Omega-3 could improve adherence to treatment in patients treated with aromatase inhibitors
Aromatase activity in the breast increases in many cases of breast cancer. Aromatase inhibitors interfere in the production of oestrogens from androgens, reducing the activity of the aromatase enzyme. With regard to women treated with tamoxifen, those who take aromatase inhibitors report more oestrogen deficiency-related symptoms and also more adverse musculoskeletal effects, including arthralgia and myalgia. This means that although aromatase inhibitors lengthen survival among post-menopausal women with breast cancer, the accompanying arthralgia can lead to the abandonment of treatment.
The yearly meeting of the American Society of Clinical Oncology saw the presentation of the results from a randomised placebo-controlled trial on the effects of omega-3 fatty acid (FA) supplementation in obese patients on treatment with aromatase inhibitors (who have higher rates of arthralgia than non-obese subjects). The trial included 249 post-menopausal women with stage I-III breast cancer, treated with aromatase inhibitors (56% with a body mass index (BMI) >30 and 44% with BMI ≥30), who were randomly assigned to receive omega-3 FA or placebo for 24 weeks. A serum test was performed at the start and after 6, 12 and 24 weeks and the patients completed the Brief Pain Inventory. In participants with BMI ≥30, omega-3 FA consumption was associated with a significant reduction in triglycerides after 12 weeks and a significant improvement in the pain inventory score after 24 weeks compared to placebo.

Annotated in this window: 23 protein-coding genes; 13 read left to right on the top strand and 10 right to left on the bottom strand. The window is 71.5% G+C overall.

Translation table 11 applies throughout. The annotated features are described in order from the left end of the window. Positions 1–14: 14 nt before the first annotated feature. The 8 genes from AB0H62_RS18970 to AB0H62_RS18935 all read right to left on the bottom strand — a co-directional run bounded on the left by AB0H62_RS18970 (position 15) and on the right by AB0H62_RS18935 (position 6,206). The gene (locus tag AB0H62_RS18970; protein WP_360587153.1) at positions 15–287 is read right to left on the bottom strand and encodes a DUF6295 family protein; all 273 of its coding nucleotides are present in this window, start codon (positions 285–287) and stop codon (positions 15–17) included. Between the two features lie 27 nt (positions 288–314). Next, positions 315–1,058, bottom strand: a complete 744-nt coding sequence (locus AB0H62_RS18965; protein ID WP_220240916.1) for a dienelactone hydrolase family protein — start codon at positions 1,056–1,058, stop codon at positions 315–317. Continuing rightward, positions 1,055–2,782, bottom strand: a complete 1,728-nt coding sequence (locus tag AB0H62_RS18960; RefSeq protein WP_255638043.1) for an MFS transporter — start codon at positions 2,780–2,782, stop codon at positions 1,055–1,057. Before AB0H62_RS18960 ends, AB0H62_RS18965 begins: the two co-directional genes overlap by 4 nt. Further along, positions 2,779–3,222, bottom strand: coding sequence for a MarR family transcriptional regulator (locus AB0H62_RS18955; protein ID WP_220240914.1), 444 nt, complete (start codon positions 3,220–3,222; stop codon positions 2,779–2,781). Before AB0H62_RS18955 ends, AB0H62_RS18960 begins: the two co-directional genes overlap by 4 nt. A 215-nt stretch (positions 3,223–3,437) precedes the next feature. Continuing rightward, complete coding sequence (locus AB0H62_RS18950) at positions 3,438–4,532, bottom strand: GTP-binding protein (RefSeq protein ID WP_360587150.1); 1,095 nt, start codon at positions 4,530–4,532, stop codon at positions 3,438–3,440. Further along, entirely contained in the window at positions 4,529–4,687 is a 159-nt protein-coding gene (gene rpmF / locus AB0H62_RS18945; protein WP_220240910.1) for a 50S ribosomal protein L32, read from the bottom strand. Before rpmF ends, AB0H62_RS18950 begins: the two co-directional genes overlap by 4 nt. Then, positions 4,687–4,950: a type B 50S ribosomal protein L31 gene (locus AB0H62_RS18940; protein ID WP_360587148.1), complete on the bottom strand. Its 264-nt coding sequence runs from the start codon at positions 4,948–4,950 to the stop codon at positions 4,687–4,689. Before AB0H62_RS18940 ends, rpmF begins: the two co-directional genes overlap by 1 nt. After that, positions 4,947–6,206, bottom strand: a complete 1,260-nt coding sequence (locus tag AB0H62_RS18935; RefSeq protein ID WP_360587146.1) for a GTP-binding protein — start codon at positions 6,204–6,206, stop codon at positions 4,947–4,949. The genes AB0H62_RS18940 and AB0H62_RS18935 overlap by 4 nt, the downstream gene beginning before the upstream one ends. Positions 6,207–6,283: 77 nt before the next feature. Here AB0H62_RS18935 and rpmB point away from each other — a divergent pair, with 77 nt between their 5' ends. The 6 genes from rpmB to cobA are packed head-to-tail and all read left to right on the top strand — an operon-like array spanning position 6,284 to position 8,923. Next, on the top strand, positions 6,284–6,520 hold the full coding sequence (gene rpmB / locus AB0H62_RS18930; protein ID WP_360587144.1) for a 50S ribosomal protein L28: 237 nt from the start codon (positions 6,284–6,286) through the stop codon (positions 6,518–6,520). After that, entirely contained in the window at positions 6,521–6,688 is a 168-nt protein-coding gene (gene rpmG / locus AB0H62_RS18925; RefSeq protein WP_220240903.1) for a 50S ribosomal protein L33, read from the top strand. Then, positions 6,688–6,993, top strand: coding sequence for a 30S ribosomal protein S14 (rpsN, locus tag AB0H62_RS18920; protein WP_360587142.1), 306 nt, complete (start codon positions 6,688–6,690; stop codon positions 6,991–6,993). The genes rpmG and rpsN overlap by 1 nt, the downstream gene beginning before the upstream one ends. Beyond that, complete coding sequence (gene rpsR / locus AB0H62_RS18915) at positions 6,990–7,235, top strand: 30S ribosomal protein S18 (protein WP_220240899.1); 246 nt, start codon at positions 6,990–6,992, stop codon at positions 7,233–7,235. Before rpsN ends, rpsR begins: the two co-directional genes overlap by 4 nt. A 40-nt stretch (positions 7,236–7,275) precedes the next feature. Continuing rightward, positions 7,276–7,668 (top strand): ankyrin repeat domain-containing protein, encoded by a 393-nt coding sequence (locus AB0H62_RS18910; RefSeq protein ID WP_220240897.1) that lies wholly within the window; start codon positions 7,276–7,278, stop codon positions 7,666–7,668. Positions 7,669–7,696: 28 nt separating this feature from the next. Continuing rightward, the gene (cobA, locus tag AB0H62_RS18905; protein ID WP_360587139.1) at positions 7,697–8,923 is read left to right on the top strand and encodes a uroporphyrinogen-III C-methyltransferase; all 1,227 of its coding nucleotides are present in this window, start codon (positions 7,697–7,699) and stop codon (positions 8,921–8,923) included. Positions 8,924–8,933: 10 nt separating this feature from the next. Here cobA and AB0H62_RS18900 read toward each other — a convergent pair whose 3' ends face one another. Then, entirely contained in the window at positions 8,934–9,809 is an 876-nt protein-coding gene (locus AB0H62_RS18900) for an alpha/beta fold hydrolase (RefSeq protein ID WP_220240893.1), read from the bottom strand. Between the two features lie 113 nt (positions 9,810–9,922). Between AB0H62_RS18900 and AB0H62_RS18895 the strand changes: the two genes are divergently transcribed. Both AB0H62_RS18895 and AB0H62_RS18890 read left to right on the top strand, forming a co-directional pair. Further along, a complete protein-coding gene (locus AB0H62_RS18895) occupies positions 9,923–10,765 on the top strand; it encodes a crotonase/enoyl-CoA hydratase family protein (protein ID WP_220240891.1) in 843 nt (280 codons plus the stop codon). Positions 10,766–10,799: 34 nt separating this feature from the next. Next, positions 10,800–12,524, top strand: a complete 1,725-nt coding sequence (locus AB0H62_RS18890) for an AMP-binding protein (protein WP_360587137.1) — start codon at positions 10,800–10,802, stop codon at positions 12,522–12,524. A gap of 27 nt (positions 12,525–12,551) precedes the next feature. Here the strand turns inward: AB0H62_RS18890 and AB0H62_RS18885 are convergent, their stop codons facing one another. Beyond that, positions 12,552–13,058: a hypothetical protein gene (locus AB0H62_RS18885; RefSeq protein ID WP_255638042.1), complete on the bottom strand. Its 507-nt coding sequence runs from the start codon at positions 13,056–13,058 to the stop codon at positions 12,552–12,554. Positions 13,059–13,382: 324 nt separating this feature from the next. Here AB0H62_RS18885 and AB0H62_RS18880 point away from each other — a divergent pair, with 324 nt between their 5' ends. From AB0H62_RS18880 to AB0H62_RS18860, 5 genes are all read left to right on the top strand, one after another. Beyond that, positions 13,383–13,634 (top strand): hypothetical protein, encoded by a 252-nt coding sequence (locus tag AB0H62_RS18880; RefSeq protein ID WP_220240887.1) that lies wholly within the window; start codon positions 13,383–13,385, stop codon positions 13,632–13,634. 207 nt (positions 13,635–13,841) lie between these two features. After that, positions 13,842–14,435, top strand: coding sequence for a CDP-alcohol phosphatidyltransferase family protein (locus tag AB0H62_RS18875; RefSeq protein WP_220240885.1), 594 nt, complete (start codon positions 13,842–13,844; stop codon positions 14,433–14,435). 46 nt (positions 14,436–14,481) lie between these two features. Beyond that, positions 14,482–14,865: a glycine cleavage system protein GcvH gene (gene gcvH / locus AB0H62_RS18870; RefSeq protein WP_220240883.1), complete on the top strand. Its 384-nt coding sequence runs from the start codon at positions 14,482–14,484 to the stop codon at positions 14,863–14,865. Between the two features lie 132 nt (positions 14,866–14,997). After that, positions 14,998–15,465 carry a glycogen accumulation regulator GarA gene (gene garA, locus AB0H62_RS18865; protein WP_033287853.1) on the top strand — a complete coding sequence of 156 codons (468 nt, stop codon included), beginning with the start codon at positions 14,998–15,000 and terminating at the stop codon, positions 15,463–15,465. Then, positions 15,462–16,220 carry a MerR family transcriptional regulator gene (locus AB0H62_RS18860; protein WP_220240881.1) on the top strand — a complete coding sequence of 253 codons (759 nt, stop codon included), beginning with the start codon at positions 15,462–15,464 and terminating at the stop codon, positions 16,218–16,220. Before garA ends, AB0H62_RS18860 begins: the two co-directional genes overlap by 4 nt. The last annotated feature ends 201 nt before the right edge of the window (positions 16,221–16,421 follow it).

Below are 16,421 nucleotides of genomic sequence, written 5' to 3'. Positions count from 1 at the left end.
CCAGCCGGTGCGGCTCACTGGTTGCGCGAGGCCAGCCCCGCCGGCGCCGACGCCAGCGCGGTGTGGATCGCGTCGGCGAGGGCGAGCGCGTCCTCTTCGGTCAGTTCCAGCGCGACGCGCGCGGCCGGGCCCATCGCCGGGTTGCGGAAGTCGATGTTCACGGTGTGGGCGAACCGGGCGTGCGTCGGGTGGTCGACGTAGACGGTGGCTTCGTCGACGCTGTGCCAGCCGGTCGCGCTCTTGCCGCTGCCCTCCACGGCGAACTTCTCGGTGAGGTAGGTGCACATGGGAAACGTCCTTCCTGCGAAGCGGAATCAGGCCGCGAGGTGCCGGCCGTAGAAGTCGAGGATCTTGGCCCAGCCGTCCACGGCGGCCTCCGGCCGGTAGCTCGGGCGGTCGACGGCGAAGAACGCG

In conclusion, in patients with BMI ≥30, consumption of omega-3 FA was significantly associated with a reduction in aromatase inhibitor-induced arthralgia and triglyceride levels compared to the placebo group. These results suggest that supplementation with omega-3 FA could improve adherence to treatment in this subgroup of patients.
Shen S, Unger JM, Crew KD, Till C, Greenlee H, Gralow J, et al. Abstract 10000. Presented at: ASCO Annual Meeting; June 3, 2018; Chicago.
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